For the union to retain its position of authority it has to channel its members anger in ways it can control. Apart from the reason that they are hard to control, unofficial strikes are opposed by the union because if Royal Mail can prove in court that the union did not do its utmost to stop the action then it can be fined (as it has been). The threat of a fine still hangs over the union if any wayward shop steward endorses the action at their particular office. Shop stewards opposing such widely supported action makes them look ridiculous. (Organising a ballot takes about a month). This tension between the Union and its representatives on the shop floor could lead to the emergence of some kind of unofficial shop stewards committee, especially in the cities.

Shop stewards, of course, are pulled in two directions, by the demands of their fellow workers and by the demands of the union, which at all costs wants to preserve its position in the hierarchy and to maintain the health of the business. It would be a step forward if any potential unofficial shop stewards committee was in fact an unofficial workers committee. Shop stewards in the 1970's were aware of the limits of the shop stewards movements of that time. The union was perceived as an enemy of working class action (more a friend of the bosses and the status quo, etc) but there was not the ability to go outside of it. Maybe now there will be, as has happened in various industries in other parts of Europe in the last few years. (But don't hold your breath!!).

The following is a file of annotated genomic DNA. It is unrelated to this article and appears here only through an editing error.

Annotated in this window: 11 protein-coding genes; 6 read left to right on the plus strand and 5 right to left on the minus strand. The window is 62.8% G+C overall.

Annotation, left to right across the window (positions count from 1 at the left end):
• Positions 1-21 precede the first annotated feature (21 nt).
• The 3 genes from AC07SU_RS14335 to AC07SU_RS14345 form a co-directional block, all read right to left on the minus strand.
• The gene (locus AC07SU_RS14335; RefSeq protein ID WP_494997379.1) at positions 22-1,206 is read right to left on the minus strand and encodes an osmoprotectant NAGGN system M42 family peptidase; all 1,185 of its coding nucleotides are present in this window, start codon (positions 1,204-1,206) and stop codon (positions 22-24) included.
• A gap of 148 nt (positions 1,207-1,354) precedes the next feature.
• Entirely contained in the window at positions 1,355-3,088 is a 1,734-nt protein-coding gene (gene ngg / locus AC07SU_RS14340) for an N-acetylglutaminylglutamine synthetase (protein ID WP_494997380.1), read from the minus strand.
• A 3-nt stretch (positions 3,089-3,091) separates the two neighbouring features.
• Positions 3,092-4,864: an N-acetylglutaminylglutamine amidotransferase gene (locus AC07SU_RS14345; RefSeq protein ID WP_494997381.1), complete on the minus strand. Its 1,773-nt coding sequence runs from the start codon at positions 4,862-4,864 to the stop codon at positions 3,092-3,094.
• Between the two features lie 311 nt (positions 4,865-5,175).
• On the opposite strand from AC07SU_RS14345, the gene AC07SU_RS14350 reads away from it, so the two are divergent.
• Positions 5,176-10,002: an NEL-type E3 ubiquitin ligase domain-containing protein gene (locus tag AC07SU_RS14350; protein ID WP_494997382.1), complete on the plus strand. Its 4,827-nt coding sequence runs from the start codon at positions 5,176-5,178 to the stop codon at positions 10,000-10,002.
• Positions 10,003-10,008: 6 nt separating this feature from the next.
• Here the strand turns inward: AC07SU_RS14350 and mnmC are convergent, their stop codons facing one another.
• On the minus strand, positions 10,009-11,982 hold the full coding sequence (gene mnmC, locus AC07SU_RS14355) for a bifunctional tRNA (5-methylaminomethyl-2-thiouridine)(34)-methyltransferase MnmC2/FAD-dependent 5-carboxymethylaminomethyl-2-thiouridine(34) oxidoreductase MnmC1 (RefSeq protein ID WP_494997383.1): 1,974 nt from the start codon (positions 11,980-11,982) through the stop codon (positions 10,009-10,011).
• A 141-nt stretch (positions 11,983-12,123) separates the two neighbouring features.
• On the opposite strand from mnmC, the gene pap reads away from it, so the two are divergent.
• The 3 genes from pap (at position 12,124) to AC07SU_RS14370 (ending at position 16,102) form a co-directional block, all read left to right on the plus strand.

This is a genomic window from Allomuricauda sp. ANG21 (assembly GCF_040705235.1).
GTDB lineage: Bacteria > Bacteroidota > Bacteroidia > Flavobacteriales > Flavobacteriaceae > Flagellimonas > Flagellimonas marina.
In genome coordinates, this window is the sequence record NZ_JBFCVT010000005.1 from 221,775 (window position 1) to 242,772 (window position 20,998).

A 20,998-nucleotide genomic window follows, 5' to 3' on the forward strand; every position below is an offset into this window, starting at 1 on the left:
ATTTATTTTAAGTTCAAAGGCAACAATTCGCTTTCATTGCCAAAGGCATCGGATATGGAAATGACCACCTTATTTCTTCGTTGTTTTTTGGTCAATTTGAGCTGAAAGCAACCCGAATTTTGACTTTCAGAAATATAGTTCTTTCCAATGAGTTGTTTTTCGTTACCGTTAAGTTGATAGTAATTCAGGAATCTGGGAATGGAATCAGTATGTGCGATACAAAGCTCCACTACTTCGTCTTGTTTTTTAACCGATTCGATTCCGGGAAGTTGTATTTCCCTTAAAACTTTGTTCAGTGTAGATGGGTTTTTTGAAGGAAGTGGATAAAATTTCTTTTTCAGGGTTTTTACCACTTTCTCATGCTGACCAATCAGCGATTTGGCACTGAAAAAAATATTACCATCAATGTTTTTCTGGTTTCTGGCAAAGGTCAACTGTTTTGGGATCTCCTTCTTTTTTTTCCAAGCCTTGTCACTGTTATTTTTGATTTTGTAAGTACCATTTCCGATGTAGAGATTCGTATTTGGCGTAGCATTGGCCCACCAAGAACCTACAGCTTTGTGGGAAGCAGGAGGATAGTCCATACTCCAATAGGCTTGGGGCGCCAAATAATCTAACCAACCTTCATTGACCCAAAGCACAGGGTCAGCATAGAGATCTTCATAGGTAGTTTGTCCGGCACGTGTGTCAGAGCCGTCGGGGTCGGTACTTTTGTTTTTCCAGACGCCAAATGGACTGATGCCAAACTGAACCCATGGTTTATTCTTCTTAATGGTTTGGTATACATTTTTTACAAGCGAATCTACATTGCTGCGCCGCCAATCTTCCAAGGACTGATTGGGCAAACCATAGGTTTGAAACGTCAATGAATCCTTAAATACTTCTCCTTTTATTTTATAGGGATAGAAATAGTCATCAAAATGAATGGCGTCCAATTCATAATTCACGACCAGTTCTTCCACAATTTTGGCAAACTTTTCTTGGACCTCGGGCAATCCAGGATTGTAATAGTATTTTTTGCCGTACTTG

Recently there was the threat of an official strike in Royal Mail in Reading over changes in work practices. The strike was eventually called off before it happened because management backed down. However, before the little creeps lost their bottle they managed to give a jackanory to the local press. In a front page article they said that the average take home pay of a postie was £335 a week! Unfortunately only some simple maths tells you that (with an hourly rate only just over the proposed national minimum wage, and an overtime rate consequently not much better) a postie would have to do over 30 hours a week overtime to achieve this "average" sum.

Those nice bosses at Royal Mail also claimed that in order to get more overtime - and indeed merely because they were "lazy" - posties strung out their first deliveries past the 9.30am national cut-off time for first deliveries. This is a great joke because, although all deliveries are supposed to finish by 9.30am, the size and weight of deliveries now makes it impossible on most days, even when posties come into work early (and unpaid) and use their own cars for delivery, which is what far too many are forced to do these days.

After reading these nice comments, posties around Reading suddenly saw a new use for lamp-posts and old bits of rope.....